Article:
Jobs won’t entirely disappear; many will simply be redefined. But people will likely lack new skillsets required for new roles and be out of work anyway.
Regular reports warn us that an automation apocalypse is nigh. A McKinsey & Company study found that about 30% of tasks in 60% of occupations could be computerized and last year, the Bank of England’s chief economist said that 80m US and 15m UK jobs might be taken over by robots.
Areas like advertising and marketing are changing and shifting, too. Concepts like contextual advertising, the technology that causes ads relevant to you to pop up while you’re surfing the web, make it technologically easier for companies to reach their target consumers. However, companies making decisions about how to spend their advertising dollars are looking to harness technology to unlock more analytics that assess where they’re getting the most bang for their buck.
And while companies want that hard data, they also want someone who understands what the data says, can explain the data, and advise them accordingly. Not necessarily something that a computer can do. This desire for the human touch still applies universally. For example, how many times have you dialed a 1-800 number and hit “0” repeatedly to get a real person on the line because you preferred a human being over the automated system? There are some things that computers simply will not be able to do—or at least, it will take a long transition for them to reach mastery.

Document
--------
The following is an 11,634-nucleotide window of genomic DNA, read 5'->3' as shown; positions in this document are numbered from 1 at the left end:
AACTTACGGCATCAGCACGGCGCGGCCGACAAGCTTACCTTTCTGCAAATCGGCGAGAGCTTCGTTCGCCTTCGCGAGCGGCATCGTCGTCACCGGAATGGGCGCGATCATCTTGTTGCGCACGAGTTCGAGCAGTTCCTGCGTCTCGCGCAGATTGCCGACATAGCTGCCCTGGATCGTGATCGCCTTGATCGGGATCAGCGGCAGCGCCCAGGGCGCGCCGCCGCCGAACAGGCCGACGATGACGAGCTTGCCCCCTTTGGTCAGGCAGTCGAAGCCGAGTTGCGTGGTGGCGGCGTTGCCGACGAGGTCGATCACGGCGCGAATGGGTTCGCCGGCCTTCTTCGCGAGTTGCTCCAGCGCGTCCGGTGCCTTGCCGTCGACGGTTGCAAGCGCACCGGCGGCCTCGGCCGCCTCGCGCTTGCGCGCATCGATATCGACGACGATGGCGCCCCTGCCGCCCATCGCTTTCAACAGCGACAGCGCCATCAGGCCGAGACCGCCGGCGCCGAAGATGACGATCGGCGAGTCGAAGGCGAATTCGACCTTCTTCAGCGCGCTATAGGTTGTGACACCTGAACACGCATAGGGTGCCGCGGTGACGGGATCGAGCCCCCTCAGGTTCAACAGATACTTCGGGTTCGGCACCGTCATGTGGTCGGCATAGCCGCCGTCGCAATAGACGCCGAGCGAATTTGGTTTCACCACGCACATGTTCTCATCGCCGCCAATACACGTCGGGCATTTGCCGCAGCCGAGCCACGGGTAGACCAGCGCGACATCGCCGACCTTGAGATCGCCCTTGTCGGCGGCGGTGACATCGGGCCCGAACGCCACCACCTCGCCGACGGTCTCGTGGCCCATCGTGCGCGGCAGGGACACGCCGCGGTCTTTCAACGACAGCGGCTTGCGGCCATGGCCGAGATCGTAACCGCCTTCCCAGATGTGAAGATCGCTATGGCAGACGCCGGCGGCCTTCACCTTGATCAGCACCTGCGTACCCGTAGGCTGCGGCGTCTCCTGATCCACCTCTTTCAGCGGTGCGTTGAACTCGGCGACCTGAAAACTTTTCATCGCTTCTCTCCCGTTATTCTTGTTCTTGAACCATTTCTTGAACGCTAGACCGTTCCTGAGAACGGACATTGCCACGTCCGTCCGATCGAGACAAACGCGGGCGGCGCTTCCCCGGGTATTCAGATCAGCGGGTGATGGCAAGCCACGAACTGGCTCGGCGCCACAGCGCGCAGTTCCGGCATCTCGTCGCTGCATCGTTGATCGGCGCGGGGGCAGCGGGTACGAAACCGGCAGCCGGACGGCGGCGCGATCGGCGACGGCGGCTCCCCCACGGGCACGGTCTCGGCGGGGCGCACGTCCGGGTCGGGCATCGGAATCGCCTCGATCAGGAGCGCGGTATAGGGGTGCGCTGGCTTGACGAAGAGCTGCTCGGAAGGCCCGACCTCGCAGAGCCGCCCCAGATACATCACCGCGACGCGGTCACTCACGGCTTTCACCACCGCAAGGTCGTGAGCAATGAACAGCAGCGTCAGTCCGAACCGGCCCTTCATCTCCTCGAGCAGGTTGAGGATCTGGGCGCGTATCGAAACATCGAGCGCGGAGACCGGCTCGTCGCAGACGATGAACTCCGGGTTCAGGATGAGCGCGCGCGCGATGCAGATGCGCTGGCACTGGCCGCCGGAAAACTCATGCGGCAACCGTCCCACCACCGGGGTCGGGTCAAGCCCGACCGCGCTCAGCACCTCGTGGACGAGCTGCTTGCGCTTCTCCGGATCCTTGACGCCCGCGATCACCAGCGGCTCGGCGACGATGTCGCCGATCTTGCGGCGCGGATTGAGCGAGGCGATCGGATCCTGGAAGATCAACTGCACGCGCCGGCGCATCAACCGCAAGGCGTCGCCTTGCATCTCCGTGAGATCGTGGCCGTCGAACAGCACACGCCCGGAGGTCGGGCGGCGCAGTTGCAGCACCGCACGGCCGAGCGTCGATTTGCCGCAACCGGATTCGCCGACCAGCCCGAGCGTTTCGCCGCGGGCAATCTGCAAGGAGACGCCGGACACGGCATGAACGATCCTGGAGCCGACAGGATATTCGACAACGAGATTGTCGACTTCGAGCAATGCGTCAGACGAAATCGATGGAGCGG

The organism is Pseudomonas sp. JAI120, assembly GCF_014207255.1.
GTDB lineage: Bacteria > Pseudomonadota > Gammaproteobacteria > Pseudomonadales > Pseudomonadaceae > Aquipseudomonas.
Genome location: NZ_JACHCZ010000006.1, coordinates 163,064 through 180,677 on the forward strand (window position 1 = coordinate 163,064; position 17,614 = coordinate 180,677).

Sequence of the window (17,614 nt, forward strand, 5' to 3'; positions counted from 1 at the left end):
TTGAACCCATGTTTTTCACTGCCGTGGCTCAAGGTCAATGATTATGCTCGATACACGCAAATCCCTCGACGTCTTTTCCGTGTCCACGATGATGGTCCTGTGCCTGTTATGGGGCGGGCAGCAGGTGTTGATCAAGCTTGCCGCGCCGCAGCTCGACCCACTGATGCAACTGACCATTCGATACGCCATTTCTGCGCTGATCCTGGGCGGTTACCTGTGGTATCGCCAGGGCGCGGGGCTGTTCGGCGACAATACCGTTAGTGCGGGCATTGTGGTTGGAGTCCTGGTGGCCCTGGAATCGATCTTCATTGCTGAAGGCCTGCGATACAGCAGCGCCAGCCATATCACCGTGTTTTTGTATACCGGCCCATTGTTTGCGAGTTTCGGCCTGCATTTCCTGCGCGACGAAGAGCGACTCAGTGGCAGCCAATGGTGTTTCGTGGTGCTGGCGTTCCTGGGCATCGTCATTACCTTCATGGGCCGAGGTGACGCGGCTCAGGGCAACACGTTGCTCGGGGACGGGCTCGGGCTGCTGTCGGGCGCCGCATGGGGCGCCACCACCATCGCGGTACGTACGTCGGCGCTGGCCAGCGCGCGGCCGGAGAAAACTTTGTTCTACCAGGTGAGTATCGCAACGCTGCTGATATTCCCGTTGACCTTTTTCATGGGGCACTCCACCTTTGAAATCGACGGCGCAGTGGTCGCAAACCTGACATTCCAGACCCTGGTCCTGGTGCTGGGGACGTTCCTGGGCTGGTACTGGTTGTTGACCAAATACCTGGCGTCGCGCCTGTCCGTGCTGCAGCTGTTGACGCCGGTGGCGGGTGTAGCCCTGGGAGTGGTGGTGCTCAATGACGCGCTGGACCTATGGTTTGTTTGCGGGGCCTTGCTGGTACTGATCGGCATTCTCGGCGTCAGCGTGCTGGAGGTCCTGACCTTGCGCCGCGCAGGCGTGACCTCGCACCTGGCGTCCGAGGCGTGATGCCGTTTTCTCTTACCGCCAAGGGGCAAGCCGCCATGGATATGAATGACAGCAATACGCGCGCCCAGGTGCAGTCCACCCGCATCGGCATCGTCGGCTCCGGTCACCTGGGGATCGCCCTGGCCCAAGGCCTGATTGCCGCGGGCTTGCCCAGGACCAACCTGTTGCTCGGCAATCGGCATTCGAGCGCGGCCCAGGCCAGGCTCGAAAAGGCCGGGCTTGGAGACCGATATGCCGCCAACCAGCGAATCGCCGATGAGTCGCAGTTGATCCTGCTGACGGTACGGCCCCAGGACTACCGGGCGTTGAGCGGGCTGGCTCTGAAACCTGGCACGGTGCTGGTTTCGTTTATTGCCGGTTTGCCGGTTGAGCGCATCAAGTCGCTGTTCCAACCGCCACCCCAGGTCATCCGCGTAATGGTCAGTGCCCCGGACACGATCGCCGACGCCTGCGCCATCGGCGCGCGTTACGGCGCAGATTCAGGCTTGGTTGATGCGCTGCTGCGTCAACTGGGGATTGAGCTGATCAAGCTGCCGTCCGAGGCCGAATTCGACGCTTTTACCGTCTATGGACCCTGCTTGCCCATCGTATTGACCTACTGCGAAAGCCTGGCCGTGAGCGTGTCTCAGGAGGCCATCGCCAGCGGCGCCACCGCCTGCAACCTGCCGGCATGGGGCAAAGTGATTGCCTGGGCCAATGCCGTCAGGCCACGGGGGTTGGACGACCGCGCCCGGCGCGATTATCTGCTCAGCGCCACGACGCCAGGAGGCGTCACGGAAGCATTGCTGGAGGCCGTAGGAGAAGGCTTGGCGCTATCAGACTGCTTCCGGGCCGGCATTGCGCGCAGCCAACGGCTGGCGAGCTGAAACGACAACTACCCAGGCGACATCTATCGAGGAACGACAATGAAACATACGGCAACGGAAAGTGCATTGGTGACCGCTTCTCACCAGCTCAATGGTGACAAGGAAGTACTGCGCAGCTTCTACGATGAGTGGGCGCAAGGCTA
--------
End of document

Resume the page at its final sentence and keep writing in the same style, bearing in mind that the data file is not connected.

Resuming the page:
It’s also important to remember that our society has weathered shifts like this before. While it’s true that computers and printers have made jobs like typists and secretaries defunct, the same technology that eliminated those jobs actually created millions of jobs in areas like IT. There will always be the need for employees to run and manage and develop the computers and machines that are performing the tasks that humans once did. The key to staying ahead of the game is being adaptable and informed about the progression of these types of your technologies in your specific field and how you can actually leverage the technology to your advantage.
The World Economic Forum released a statement the rise of robots replacing humans would lead to a net loss of over 5 million jobs in 15 major developed and emerging economies by 2020 – which is quickly approaching.